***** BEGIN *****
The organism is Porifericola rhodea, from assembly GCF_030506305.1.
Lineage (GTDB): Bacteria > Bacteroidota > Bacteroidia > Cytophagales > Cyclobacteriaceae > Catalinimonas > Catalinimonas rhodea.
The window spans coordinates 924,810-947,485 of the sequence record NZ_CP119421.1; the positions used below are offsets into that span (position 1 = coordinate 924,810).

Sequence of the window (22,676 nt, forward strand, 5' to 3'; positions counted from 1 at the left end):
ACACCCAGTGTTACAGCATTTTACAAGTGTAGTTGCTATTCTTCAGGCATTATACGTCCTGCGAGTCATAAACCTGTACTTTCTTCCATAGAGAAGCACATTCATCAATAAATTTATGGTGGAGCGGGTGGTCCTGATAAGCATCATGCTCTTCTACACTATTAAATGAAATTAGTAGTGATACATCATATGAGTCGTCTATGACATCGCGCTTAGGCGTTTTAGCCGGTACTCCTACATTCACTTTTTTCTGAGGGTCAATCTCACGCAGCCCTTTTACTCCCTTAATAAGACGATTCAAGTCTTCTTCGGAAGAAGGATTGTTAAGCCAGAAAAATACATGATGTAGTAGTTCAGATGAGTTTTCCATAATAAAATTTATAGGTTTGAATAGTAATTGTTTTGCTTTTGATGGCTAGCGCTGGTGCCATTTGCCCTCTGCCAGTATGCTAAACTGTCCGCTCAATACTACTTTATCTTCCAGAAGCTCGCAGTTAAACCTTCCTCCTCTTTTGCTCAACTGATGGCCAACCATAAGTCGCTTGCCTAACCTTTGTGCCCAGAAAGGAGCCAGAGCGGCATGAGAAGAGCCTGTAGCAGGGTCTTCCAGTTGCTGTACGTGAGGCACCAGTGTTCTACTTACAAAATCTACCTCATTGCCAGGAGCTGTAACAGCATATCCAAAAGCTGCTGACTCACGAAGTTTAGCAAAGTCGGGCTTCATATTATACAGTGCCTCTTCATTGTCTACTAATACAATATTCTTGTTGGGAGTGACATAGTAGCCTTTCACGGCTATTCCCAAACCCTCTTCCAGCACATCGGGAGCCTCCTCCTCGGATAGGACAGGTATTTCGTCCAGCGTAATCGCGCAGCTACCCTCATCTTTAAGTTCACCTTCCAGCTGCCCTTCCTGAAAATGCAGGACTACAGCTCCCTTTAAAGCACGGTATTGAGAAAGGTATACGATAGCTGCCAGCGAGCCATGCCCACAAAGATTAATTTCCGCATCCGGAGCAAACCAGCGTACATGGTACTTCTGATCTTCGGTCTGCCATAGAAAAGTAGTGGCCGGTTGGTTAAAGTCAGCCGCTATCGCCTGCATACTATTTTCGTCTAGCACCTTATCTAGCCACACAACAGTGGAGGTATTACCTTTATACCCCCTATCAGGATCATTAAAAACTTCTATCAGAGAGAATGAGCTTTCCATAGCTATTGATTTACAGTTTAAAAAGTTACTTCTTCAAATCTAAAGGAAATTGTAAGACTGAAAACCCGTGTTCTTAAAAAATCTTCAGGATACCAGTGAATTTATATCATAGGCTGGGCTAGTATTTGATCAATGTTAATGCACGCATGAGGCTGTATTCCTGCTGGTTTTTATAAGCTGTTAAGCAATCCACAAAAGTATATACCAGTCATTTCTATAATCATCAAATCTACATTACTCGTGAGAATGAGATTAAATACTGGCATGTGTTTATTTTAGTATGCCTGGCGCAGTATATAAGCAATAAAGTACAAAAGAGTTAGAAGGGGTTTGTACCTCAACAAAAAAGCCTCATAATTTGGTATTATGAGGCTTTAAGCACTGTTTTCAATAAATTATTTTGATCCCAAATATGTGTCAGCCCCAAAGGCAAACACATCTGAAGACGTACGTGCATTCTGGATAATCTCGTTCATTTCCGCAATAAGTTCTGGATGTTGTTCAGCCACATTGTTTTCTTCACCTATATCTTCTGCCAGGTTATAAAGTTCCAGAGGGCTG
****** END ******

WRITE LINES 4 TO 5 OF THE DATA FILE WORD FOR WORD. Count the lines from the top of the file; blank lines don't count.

Sequence of the window (22,676 nt, forward strand, 5' to 3'; positions counted from 1 at the left end):
ACACCCAGTGTTACAGCATTTTACAAGTGTAGTTGCTATTCTTCAGGCATTATACGTCCTGCGAGTCATAAACCTGTACTTTCTTCCATAGAGAAGCACATTCATCAATAAATTTATGGTGGAGCGGGTGGTCCTGATAAGCATCATGCTCTTCTACACTATTAAATGAAATTAGTAGTGATACATCATATGAGTCGTCTATGACATCGCGCTTAGGCGTTTTAGCCGGTACTCCTACATTCACTTTTTTCTGAGGGTCAATCTCACGCAGCCCTTTTACTCCCTTAATAAGACGATTCAAGTCTTCTTCGGAAGAAGGATTGTTAAGCCAGAAAAATACATGATGTAGTAGTTCAGATGAGTTTTCCATAATAAAATTTATAGGTTTGAATAGTAATTGTTTTGCTTTTGATGGCTAGCGCTGGTGCCATTTGCCCTCTGCCAGTATGCTAAACTGTCCGCTCAATACTACTTTATCTTCCAGAAGCTCGCAGTTAAACCTTCCTCCTCTTTTGCTCAACTGATGGCCAACCATAAGTCGCTTGCCTAACCTTTGTGCCCAGAAAGGAGCCAGAGCGGCATGAGAAGAGCCTGTAGCAGGGTCTTCCAGTTGCTGTACGTGAGGCACCAGTGTTCTACTTACAAAATCTACCTCATTGCCAGGAGCTGTAACAGCATATCCAAAAGCTGCTGACTCACGAAGTTTAGCAAAGTCGGGCTTCATATTATACAGTGCCTCTTCATTGTCTACTAATACAATATTCTTGTTGGGAGTGACATAGTAGCCTTTCACGGCTATTCCCAAACCCTCTTCCAGCACATCGGGAGCCTCCTCCTCGGATAGGACAGGTATTTCGTCCAGCGTAATCGCGCAGCTACCCTCATCTTTAAGTTCACCTTCCAGCTGCCCTTCCTGAAAATGCAGGACTACAGCTCCCTTTAAAGCACGGTATTGAGAAAGGTATACGATAGCTGCCAGCGAGCCATGCCCACAAAGATTAATTTCCGCATCCGGAGCAAACCAGCGTACATGGTACTTCTGATCTTCGGTCTGCCATAGAAAAGTAGTGGCCGGTTGGTTAAAGTCAGCCGCTATCGCCTGCATACTATTTTCGTCTAGCACCTTATCTAGCCACACAACAGTGGAGGTATTACCTTTATACCCCCTATCAGGATCATTAAAAACTTCTATCAGAGAGAATGAGCTTTCCATAGCTATTGATTTACAGTTTAAAAAGTTACTTCTTCAAATCTAAAGGAAATTGTAAGACTGAAAACCCGTGTTCTTAAAAAATCTTCAGGATACCAGTGAATTTATATCATAGGCTGGGCTAGTATTTGATCAATGTTAATGCACGCATGAGGCTGTATTCCTGCTGGTTTTTATAAGCTGTTAAGCAATCCACAAAAGTATATACCAGTCATTTCTATAATCATCAAATCTACATTACTCGTGAGAATGAGATTAAATACTGGCATGTGTTTATTTTAGTATGCCTGGCGCAGTATATAAGCAATAAAGTACAAAAGAGTTAGAAGGGGTTTGTACCTCAACAAAAAAGCCTCATAATTTGGTATTATGAGGCTTTAAGCACTGTTTTCAATAAATTATTTTGATCCCAAATATGTGTCAGCCCCAAAGGCAAACACATCTGAAGACGTACGTGCATTCTGGATAATCTCGTTCATTTCCGCAATAAGTTCTGGATGTTGTTCAGCCACATTGTTTTCTTCACCTATATCTTCTGCCAGGTTATAAAGTTCCAGAGGGCTG